For the second time this calendar month, the Yankees have lost three straight series. They dropped two of three to the Twins, Athletics, and Royals a few weeks ago, and now they’ve done the same against the Orioles, Blue Jays, and Red Sox. Believe it or not, they never once lost three consecutive series last season. Somehow the Yankees have only lost one game in the standings during this recent three-series-loss stretch. Thank goodness the rest of the AL East is garbage too. Let’s recap Sunday’s 8-5 series finale loss to Boston:
- Party’s Over: It appears the clock has struck midnight on Chase Whitley. He allowed ten of the 18 Red Sox batters he faced to reach base after getting destroyed by the Blue Jays last time out, though Sunday’s damage was limited to only five runs because two runners were erased on double plays, one was thrown out stealing second, and one was picked off first. Whitley has now allowed 13 runs and 24 base-runners in his last 7.2 innings. The Yankees need another starter and fast.
- Almost Comeback: The Bombers made it a game in the middle innings, at least for a little while. Derek Jeter capped off an eleven-pitch at-bat with an RBI single to plate the team’s first run in the third inning, and in the fourth Mark Teixeira and Carlos Beltran swatted solo homers to make it 4-3. Suddenly we had a ballgame. Then four walks, one single, and one botched pickoff led to three more runs for Boston in the next half-inning and that was that. It was fun pretending the Yankees were back in this game for a few minutes.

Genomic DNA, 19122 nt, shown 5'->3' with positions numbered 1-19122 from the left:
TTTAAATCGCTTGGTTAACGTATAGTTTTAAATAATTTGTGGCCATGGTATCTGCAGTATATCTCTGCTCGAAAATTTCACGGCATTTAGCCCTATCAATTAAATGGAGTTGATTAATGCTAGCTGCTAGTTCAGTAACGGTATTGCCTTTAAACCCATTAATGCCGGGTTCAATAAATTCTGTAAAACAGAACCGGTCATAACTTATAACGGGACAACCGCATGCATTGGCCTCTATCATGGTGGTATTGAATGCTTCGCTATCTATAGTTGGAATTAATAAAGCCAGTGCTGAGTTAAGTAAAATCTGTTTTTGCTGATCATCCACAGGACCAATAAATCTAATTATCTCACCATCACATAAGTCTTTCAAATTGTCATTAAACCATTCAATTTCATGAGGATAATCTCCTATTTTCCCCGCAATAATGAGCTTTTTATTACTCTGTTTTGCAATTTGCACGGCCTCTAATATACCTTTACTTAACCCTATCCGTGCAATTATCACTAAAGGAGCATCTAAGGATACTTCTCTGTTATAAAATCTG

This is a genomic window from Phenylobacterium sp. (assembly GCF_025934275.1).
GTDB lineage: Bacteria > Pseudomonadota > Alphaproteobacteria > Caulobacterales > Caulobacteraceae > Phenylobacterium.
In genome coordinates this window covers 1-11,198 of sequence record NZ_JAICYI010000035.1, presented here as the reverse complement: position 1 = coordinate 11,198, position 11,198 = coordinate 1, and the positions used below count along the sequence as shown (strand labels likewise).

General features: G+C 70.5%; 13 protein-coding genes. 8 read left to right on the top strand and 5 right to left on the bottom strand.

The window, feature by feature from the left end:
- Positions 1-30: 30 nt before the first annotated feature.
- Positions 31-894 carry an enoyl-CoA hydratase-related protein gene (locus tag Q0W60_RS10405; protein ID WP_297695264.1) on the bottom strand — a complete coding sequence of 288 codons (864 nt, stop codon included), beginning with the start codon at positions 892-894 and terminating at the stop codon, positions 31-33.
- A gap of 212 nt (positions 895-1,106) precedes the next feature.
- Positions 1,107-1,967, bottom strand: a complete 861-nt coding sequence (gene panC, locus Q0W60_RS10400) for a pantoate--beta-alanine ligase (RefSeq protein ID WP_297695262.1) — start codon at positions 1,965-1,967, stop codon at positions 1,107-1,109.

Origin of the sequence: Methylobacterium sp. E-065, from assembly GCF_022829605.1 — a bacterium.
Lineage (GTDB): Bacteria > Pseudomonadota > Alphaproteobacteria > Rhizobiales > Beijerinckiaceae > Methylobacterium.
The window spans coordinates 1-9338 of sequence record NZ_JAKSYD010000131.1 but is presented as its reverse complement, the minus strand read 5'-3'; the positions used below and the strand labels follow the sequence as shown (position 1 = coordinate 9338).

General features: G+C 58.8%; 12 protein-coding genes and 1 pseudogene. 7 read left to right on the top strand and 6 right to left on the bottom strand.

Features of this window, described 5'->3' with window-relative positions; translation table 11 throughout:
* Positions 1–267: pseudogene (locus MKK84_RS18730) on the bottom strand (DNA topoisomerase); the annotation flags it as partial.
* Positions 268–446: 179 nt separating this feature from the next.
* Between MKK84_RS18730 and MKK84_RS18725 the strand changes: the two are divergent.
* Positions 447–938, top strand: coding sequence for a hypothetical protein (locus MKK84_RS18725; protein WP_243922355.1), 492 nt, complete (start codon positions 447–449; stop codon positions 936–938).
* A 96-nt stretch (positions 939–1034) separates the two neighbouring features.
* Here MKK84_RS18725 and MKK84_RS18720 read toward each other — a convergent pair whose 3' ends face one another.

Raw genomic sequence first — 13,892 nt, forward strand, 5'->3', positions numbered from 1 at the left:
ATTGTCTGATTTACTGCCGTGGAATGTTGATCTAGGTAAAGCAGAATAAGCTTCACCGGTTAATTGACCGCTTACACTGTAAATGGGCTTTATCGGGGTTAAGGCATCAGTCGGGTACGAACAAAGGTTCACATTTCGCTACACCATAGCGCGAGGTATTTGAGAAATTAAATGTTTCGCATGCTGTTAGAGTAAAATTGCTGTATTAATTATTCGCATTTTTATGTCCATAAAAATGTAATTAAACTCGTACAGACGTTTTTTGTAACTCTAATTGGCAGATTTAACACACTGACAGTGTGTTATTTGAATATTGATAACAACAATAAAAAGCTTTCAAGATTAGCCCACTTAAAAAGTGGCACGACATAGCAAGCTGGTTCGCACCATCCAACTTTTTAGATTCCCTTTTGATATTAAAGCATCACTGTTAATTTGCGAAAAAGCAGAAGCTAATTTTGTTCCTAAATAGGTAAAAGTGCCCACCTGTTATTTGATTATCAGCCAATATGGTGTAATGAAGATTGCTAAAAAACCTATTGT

- Bullpen Weirdness: Joe Girardi is usually very, very good with his bullpen, but there were some really funny moves in this game. Whitley was getting smacked around all night, but Girardi sent him back out to start the fifth only to yank him following a leadoff walk. If the leash is one base-runner, why not just let the reliever start the inning clean? In the sixth, Dellin Betances was brought into the game after David Huff loaded the bases with no outs. If this game is important enough to use Betances in that spot, whey even bother sending Huff out? Shawn Kelley and Huff were charged with three runs in one total inning of work. Betances threw two scoreless but did allow an inherited runner to score.
- Leftovers: Beltran was thrown out trying to score from second on Kelly Johnson‘s single in the sixth inning because apparently no one has a scouting report on Jackie Bradley Jr. He might have the strongest center field arm in baseball … Ichiro Suzuki tripled (with an assist to a diving and missing Mookie Betts) four days shy of the two-month anniversary of his last extra-base hit … Beltran had three hits and Jeter had two. Brian Roberts was the only starter who failed to reach base … the Red Sox drew three straight walks to leadoff the fifth inning, which is more walks than the Yankees have had in five of their last six games … the Yankees are now 18-20 at home and have been outscored 180-140.